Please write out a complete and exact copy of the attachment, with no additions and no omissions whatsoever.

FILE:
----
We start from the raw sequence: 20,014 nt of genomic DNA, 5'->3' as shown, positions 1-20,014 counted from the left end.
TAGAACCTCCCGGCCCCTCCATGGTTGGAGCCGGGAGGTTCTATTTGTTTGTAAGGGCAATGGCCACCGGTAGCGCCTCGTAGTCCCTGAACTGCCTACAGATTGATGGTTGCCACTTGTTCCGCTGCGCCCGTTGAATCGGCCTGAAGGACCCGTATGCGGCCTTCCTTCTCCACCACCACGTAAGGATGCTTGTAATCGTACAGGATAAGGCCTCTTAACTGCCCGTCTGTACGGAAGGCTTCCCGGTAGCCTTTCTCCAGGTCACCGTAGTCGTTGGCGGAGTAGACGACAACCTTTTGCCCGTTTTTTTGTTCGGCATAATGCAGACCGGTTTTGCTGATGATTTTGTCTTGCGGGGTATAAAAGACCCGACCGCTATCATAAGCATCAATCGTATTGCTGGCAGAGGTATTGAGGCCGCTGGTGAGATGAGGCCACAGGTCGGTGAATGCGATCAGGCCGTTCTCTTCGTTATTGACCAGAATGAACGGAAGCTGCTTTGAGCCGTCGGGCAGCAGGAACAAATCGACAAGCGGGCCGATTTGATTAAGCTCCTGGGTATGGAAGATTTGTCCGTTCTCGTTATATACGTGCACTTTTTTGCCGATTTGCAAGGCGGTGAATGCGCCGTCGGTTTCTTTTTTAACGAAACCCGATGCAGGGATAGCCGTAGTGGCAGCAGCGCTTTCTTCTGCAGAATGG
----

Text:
We start from the raw sequence: 20,014 nt of genomic DNA, 5'->3' as shown, positions 1-20,014 counted from the left end.
TAGAACCTCCCGGCCCCTCCATGGTTGGAGCCGGGAGGTTCTATTTGTTTGTAAGGGCAATGGCCACCGGTAGCGCCTCGTAGTCCCTGAACTGCCTACAGATTGATGGTTGCCACTTGTTCCGCTGCGCCCGTTGAATCGGCCTGAAGGACCCGTATGCGGCCTTCCTTCTCCACCACCACGTAAGGATGCTTGTAATCGTACAGGATAAGGCCTCTTAACTGCCCGTCTGTACGGAAGGCTTCCCGGTAGCCTTTCTCCAGGTCACCGTAGTCGTTGGCGGAGTAGACGACAACCTTTTGCCCGTTTTTTTGTTCGGCATAATGCAGACCGGTTTTGCTGATGATTTTGTCTTGCGGGGTATAAAAGACCCGACCGCTATCATAAGCATCAATCGTATTGCTGGCAGAGGTATTGAGGCCGCTGGTGAGATGAGGCCACAGGTCGGTGAATGCGATCAGGCCGTTCTCTTCGTTATTGACCAGAATGAACGGAAGCTGCTTTGAGCCGTCGGGCAGCAGGAACAAATCGACAAGCGGGCCGATTTGATTAAGCTCCTGGGTATGGAAGATTTGTCCGTTCTCGTTATATACGTGCACTTTTTTGCCGATTTGCAAGGCGGTGAATGCGCCGTCGGTTTCTTTTTTAACGAAACCCGATGCAGGGATAGCCGTAGTGGCAGCAGCGCTTTCTTCTGCAGAATGG